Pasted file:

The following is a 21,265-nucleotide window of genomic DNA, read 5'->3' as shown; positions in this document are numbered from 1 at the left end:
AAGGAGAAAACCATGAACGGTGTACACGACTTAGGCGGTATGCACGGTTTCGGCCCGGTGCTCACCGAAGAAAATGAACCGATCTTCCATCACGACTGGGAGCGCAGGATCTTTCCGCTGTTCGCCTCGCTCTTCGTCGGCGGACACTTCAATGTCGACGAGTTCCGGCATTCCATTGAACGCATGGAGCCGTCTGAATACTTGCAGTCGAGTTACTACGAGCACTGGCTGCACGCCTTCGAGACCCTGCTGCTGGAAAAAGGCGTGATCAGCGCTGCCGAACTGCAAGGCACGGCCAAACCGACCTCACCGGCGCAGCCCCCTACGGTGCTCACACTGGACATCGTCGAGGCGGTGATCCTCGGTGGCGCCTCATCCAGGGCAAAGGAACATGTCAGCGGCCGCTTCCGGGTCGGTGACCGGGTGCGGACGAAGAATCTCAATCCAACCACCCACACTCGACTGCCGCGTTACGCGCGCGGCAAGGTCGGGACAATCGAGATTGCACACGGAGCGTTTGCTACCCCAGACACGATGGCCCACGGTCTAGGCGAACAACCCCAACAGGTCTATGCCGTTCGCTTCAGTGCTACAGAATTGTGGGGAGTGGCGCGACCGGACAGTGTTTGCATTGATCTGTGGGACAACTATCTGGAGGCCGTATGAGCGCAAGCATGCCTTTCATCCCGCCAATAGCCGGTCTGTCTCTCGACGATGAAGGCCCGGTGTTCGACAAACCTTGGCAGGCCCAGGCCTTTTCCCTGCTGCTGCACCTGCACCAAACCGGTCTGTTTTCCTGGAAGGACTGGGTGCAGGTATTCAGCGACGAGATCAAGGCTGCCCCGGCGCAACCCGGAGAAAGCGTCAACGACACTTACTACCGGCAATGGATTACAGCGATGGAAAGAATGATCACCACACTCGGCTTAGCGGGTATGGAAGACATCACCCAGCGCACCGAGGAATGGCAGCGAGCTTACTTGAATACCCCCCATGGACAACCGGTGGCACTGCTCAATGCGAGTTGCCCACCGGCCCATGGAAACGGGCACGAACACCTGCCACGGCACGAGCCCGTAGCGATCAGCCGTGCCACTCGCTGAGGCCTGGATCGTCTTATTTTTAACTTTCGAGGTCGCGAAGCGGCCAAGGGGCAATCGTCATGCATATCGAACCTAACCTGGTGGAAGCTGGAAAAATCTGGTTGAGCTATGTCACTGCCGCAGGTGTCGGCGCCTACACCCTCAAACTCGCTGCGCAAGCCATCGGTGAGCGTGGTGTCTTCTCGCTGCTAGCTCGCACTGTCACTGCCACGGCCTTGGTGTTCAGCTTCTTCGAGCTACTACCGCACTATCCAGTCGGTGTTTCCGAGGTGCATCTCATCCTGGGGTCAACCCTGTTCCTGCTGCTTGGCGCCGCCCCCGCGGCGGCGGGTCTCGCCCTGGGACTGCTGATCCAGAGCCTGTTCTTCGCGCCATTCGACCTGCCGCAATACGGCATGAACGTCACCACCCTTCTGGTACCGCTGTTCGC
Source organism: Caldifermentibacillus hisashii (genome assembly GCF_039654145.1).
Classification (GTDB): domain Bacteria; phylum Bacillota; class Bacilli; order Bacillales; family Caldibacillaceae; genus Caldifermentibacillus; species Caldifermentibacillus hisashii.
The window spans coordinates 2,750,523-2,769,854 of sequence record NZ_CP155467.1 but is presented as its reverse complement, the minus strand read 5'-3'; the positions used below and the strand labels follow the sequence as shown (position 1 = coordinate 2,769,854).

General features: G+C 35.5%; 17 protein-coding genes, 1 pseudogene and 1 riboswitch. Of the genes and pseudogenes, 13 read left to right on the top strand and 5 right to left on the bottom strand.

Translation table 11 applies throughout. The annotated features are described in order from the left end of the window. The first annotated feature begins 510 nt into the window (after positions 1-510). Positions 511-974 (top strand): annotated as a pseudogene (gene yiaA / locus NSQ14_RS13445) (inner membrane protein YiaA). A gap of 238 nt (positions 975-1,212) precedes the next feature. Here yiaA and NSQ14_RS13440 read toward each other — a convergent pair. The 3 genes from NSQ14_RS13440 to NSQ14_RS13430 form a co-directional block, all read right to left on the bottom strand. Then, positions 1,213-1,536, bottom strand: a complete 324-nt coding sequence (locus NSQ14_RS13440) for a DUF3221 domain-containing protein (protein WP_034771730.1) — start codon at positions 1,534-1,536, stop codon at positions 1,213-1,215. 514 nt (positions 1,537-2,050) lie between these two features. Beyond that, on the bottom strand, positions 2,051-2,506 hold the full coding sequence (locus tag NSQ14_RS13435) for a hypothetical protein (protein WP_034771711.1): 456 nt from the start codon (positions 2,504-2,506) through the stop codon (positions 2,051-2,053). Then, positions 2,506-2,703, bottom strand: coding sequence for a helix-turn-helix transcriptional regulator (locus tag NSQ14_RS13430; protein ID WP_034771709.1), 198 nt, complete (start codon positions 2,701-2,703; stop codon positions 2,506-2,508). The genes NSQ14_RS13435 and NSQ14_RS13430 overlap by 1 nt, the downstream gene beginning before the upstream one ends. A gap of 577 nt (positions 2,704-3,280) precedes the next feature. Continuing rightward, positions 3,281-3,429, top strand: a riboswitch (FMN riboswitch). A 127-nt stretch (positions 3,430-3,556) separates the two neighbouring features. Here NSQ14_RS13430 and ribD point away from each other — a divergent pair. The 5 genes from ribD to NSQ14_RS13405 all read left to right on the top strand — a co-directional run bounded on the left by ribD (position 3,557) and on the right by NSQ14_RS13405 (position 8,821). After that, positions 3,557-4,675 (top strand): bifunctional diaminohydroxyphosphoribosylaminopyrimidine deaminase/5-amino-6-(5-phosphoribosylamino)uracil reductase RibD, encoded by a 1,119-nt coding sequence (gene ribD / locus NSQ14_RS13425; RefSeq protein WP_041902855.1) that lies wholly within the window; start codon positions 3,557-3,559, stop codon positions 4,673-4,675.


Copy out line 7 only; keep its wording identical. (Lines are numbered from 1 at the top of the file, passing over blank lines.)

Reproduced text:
Translation table 11 applies throughout. The annotated features are described in order from the left end of the window. The first annotated feature begins 510 nt into the window (after positions 1-510). Positions 511-974 (top strand): annotated as a pseudogene (gene yiaA / locus NSQ14_RS13445) (inner membrane protein YiaA). A gap of 238 nt (positions 975-1,212) precedes the next feature. Here yiaA and NSQ14_RS13440 read toward each other — a convergent pair. The 3 genes from NSQ14_RS13440 to NSQ14_RS13430 form a co-directional block, all read right to left on the bottom strand. Then, positions 1,213-1,536, bottom strand: a complete 324-nt coding sequence (locus NSQ14_RS13440) for a DUF3221 domain-containing protein (protein WP_034771730.1) — start codon at positions 1,534-1,536, stop codon at positions 1,213-1,215. 514 nt (positions 1,537-2,050) lie between these two features. Beyond that, on the bottom strand, positions 2,051-2,506 hold the full coding sequence (locus tag NSQ14_RS13435) for a hypothetical protein (protein WP_034771711.1): 456 nt from the start codon (positions 2,504-2,506) through the stop codon (positions 2,051-2,053). Then, positions 2,506-2,703, bottom strand: coding sequence for a helix-turn-helix transcriptional regulator (locus tag NSQ14_RS13430; protein ID WP_034771709.1), 198 nt, complete (start codon positions 2,701-2,703; stop codon positions 2,506-2,508). The genes NSQ14_RS13435 and NSQ14_RS13430 overlap by 1 nt, the downstream gene beginning before the upstream one ends. A gap of 577 nt (positions 2,704-3,280) precedes the next feature. Continuing rightward, positions 3,281-3,429, top strand: a riboswitch (FMN riboswitch). A 127-nt stretch (positions 3,430-3,556) separates the two neighbouring features. Here NSQ14_RS13430 and ribD point away from each other — a divergent pair. The 5 genes from ribD to NSQ14_RS13405 all read left to right on the top strand — a co-directional run bounded on the left by ribD (position 3,557) and on the right by NSQ14_RS13405 (position 8,821). After that, positions 3,557-4,675 (top strand): bifunctional diaminohydroxyphosphoribosylaminopyrimidine deaminase/5-amino-6-(5-phosphoribosylamino)uracil reductase RibD, encoded by a 1,119-nt coding sequence (gene ribD / locus NSQ14_RS13425; RefSeq protein WP_041902855.1) that lies wholly within the window; start codon positions 3,557-3,559, stop codon positions 4,673-4,675.